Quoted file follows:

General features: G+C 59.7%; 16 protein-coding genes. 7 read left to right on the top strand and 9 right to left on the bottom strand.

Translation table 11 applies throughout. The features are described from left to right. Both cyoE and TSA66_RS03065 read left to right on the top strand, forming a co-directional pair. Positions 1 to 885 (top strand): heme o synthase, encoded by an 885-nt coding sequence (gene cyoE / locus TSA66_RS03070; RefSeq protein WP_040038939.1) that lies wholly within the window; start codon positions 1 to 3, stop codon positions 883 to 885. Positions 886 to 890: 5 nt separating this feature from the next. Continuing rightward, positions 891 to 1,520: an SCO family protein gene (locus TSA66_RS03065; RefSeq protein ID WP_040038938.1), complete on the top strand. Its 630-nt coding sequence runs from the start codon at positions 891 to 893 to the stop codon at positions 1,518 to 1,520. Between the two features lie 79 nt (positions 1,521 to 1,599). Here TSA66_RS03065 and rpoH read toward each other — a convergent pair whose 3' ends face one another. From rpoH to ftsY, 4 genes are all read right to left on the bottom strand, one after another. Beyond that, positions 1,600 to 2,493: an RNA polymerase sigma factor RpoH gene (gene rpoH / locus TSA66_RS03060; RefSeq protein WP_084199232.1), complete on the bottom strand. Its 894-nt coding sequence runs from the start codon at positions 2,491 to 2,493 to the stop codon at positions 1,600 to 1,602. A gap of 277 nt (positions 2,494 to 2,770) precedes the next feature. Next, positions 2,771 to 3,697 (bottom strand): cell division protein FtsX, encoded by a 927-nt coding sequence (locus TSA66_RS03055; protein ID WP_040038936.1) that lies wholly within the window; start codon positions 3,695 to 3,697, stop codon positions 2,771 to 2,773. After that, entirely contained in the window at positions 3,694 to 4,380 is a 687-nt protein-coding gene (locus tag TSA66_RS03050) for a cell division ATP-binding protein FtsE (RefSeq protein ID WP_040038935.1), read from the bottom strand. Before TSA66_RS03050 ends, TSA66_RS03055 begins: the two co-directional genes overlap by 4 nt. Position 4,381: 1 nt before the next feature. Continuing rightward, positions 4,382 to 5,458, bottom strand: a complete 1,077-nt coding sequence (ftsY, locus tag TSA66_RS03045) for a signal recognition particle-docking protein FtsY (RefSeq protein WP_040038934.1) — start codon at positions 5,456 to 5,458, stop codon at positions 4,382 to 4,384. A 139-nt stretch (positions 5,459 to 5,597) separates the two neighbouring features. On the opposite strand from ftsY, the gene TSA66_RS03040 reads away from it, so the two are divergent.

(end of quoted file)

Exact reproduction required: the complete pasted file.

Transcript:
General features: G+C 59.7%; 16 protein-coding genes. 7 read left to right on the top strand and 9 right to left on the bottom strand.

Translation table 11 applies throughout. The features are described from left to right. Both cyoE and TSA66_RS03065 read left to right on the top strand, forming a co-directional pair. Positions 1 to 885 (top strand): heme o synthase, encoded by an 885-nt coding sequence (gene cyoE / locus TSA66_RS03070; RefSeq protein WP_040038939.1) that lies wholly within the window; start codon positions 1 to 3, stop codon positions 883 to 885. Positions 886 to 890: 5 nt separating this feature from the next. Continuing rightward, positions 891 to 1,520: an SCO family protein gene (locus TSA66_RS03065; RefSeq protein ID WP_040038938.1), complete on the top strand. Its 630-nt coding sequence runs from the start codon at positions 891 to 893 to the stop codon at positions 1,518 to 1,520. Between the two features lie 79 nt (positions 1,521 to 1,599). Here TSA66_RS03065 and rpoH read toward each other — a convergent pair whose 3' ends face one another. From rpoH to ftsY, 4 genes are all read right to left on the bottom strand, one after another. Beyond that, positions 1,600 to 2,493: an RNA polymerase sigma factor RpoH gene (gene rpoH / locus TSA66_RS03060; RefSeq protein WP_084199232.1), complete on the bottom strand. Its 894-nt coding sequence runs from the start codon at positions 2,491 to 2,493 to the stop codon at positions 1,600 to 1,602. A gap of 277 nt (positions 2,494 to 2,770) precedes the next feature. Next, positions 2,771 to 3,697 (bottom strand): cell division protein FtsX, encoded by a 927-nt coding sequence (locus TSA66_RS03055; protein ID WP_040038936.1) that lies wholly within the window; start codon positions 3,695 to 3,697, stop codon positions 2,771 to 2,773. After that, entirely contained in the window at positions 3,694 to 4,380 is a 687-nt protein-coding gene (locus tag TSA66_RS03050) for a cell division ATP-binding protein FtsE (RefSeq protein ID WP_040038935.1), read from the bottom strand. Before TSA66_RS03050 ends, TSA66_RS03055 begins: the two co-directional genes overlap by 4 nt. Position 4,381: 1 nt before the next feature. Continuing rightward, positions 4,382 to 5,458, bottom strand: a complete 1,077-nt coding sequence (ftsY, locus tag TSA66_RS03045) for a signal recognition particle-docking protein FtsY (RefSeq protein WP_040038934.1) — start codon at positions 5,456 to 5,458, stop codon at positions 4,382 to 4,384. A 139-nt stretch (positions 5,459 to 5,597) separates the two neighbouring features. On the opposite strand from ftsY, the gene TSA66_RS03040 reads away from it, so the two are divergent.